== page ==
# Magnetization M(T) in the Ising Model

Start the system in a spin up state (by running at low temperatures with
H>0). Find the average of the magnetization <M> at a series of
temperatures leading up to the critical temperature T_c where M appears
to approximately vanish. You'll need to equilibrate at each temperature
before starting the averaging: watch M(t) and run for a while at each
temperature until you stop seeing a monotonic decrease in M. (Near the
critical point, you'll find that M can flip from positive to negative,
even at temperatures where it won't stay near zero. You'll need to go
to larger system sizes if you want good data near there.) Make a file
of your values of temperature and magnetization: while you're at it, you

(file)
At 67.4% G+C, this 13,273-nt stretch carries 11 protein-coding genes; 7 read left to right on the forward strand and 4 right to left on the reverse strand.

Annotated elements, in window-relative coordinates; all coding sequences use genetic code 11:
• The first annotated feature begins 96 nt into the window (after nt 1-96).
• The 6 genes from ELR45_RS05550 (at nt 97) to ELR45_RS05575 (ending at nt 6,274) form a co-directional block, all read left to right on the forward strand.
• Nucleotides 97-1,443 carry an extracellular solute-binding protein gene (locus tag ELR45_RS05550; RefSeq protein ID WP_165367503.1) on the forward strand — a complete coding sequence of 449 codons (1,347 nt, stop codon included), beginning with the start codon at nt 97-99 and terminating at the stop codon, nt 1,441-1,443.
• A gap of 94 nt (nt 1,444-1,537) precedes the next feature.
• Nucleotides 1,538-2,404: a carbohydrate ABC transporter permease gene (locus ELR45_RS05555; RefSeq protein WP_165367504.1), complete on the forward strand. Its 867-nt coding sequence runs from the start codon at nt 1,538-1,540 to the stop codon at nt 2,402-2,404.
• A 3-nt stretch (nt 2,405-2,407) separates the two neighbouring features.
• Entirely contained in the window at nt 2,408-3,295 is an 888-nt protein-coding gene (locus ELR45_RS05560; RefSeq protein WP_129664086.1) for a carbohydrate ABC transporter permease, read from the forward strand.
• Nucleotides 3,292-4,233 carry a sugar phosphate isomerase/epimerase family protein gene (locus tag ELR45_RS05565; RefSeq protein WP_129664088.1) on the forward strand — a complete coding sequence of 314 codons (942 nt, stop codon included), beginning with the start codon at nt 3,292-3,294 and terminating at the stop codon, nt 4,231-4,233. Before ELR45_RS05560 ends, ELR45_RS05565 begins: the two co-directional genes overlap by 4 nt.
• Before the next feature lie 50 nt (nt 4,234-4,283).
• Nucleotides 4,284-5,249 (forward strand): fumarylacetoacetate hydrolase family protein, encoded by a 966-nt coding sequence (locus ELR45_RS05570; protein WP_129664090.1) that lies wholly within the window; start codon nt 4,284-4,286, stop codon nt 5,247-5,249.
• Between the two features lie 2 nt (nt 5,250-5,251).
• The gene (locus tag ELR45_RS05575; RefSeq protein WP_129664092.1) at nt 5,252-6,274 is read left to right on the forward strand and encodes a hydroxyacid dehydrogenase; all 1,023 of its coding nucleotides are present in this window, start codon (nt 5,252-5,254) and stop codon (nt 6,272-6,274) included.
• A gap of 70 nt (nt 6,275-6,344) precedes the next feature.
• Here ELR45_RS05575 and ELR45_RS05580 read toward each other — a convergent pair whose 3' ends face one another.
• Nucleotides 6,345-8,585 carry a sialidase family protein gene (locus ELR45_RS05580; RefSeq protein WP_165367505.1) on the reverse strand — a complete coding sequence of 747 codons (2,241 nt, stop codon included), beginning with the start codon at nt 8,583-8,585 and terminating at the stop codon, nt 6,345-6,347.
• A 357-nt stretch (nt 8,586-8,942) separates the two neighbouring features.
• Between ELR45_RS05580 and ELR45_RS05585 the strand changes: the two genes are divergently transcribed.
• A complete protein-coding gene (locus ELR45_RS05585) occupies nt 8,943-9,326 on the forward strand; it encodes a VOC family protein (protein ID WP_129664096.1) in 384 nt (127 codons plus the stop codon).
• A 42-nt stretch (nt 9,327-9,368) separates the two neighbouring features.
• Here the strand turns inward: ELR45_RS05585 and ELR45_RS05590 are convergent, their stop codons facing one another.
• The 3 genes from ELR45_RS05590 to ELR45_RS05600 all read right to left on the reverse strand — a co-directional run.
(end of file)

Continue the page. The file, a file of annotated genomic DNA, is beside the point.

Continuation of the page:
might copy down the mean energy <E> and the fluctuations
<(M-<M>)^2> and (<E-<E>)^2> too, for studying the
susceptibility, and specific heat). Plot M(T). Does it look like M
vanishes with a power law?
Don't get manic about it the first round: do a quick job to get the
overall feel for the problem. You'll probably want to come back and add
more data points near T_c, or perhaps run longer for better
equilibration and/or better statistical averaging. Just remember to
start with an aligned state if you're studying T<T_c: it takes a long
time to reach ferromagnetic equilibrium if you start from a random
state.

## Other Ising Model Presets

- Description of the Model.
- Phase Diagram
- Magnetization M(T)
- Nucleation
- Domain Coarsening

Last modified: June 1, 1997
James P. Sethna, sethna@lassp.cornell.edu,
http://www.lassp.cornell.edu/sethna/sethna.html

Statistical Mechanics: Entropy, Order Parameters, and Complexity,
now available at
Oxford University Press
(USA,
Europe).